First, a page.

For these reasons the police should be informed of the location of the accident so that they can investigate. If the patient is willing to disclose the location of the accident, then the police can be informed without disclosing the name of the patient. This would, of course, be the best option, preserving the doctor–patient relationship while protecting third parties at risk. If the patient is unwilling to disclose this information in an anonymous manner, then the duty to warn third parties requires that the police become involved so that they can conduct a proper investigation. In either case, the temporal pressure of the situation requires immediate identification of potential victims.

The patient's blood alcohol level is irrelevant in this decision. If the patient were impaired and confused because of hypoglycemia, then the case would not appear to be an ethical problem. Certainly, ordering the alcohol level after the patient has been determined to be clinically impaired does little more than compound the ethical problems. Was the ethanol level obtained to provide information for the police? Does it alter the course of medical treatment? Was the patient also screened for other common agents of intoxication?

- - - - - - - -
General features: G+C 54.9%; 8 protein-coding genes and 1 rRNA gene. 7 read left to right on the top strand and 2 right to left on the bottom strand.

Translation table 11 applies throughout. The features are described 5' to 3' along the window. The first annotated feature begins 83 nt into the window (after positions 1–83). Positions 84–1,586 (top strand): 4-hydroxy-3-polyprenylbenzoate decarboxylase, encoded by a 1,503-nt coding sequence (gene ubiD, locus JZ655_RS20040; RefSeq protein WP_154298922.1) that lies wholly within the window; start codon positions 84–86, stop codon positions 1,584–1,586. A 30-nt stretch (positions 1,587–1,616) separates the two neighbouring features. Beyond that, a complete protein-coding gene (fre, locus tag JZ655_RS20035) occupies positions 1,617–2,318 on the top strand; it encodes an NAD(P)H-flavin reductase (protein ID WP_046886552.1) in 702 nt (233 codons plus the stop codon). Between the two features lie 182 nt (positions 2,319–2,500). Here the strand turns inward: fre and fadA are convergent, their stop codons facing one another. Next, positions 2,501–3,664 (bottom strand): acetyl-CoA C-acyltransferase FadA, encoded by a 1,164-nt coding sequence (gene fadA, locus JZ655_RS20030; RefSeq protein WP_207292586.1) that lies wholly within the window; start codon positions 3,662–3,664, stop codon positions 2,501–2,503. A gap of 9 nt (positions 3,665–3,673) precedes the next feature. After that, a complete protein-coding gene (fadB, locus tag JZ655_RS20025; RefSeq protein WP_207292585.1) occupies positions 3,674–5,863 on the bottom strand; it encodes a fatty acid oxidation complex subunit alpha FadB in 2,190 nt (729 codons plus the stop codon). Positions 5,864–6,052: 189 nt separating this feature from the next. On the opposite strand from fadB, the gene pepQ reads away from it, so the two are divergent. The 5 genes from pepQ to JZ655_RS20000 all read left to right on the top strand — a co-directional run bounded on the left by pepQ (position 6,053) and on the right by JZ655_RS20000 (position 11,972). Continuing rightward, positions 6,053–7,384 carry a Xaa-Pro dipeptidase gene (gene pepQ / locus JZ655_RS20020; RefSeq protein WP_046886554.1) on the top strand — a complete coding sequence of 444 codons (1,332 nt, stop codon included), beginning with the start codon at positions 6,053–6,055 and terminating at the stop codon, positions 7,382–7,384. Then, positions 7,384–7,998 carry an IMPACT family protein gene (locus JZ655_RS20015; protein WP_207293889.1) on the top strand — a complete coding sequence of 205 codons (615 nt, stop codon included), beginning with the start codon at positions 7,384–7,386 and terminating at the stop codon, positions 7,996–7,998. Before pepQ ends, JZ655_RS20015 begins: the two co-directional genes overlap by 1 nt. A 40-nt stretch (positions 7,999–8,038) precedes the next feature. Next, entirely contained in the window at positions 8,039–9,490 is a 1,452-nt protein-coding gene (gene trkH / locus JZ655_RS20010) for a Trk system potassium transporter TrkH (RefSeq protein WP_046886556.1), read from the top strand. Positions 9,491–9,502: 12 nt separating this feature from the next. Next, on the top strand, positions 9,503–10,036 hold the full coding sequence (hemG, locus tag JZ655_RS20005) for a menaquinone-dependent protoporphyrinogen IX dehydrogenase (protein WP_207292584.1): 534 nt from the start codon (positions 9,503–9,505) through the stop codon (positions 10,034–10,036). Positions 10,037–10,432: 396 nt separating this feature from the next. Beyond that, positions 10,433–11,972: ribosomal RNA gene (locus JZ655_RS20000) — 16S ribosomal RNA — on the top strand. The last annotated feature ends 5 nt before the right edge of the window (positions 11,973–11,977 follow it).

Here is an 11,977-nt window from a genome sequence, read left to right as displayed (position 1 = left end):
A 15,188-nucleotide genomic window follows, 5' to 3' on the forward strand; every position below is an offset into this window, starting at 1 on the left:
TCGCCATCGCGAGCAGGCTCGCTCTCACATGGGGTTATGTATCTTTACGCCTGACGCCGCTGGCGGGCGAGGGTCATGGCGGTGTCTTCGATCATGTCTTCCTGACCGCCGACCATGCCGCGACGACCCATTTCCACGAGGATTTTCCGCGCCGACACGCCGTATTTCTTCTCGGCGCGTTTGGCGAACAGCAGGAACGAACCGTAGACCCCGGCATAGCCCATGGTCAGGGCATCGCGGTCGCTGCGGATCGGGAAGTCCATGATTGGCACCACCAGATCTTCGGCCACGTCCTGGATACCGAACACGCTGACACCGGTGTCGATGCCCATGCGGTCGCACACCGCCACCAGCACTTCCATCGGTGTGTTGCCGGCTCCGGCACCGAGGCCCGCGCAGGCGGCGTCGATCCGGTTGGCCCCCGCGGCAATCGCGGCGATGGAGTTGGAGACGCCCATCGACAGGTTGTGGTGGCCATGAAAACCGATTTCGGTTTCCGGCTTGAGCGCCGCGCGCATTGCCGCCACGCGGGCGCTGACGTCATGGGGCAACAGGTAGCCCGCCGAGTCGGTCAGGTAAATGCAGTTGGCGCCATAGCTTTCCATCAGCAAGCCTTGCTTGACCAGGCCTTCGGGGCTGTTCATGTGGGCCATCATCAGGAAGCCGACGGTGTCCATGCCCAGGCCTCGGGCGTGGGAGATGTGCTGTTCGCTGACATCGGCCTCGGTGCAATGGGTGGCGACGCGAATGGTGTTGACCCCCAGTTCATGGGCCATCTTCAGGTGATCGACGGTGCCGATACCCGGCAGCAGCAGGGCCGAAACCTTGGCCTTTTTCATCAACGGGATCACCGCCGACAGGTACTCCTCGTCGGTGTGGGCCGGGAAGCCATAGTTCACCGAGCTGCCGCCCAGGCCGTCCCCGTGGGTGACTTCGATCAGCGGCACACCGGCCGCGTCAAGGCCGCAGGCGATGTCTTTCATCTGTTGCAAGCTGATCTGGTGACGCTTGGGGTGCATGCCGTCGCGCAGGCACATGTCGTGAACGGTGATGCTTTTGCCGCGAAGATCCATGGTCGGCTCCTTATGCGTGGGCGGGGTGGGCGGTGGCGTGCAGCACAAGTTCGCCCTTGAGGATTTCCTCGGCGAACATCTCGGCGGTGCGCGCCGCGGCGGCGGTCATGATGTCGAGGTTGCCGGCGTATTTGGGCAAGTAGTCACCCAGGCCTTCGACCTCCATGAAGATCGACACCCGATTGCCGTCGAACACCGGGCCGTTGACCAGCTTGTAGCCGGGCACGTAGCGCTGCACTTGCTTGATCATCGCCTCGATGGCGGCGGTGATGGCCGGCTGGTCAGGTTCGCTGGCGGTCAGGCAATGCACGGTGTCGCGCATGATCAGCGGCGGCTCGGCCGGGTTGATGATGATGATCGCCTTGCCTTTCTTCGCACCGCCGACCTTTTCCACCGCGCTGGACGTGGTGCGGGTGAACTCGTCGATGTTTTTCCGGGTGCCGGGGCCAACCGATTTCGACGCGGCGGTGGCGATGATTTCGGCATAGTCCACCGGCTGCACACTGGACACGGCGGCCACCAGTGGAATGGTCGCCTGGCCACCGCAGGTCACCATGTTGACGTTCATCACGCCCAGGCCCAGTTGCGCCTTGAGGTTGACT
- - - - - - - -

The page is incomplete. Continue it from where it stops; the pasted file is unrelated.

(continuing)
In this case there is an immediate need for action, but with the explosion of new genetic tests there is a renewed debate over the duty to warn principle [9]. Genetic testing now enables us to predict, with limited certainty, an event that may occur in the distant future. Although these genetic issues represent the other end of the spectrum, they illustrate that our obligation may extend beyond the patient in our immediate care to those we will see in the distant future.

Wrap-up: some final thoughts

Gil Ross

It is all about duty – the duty owed to a patient by a health care professional. ED physicians have a duty to diagnose and treat this patient in accordance with the accepted standards of medical practice and opinion. These health care providers also have a duty to protect their patient's confidentiality – to hold sacred the physician–patient privilege.

From time to time society imposes a duty that may supersede that of the physician–patient privilege. By statute, when presented with instances of suspected child abuse, health care providers are deemed 'mandatory reporters'. Under this law, the health care professional has no discretion and is legally obligated to notify the authorities. Society has recognized that health care professionals are the first line of defense in child abuse cases. However, in this hypothetical case the issue of potential child abuse is not relevant.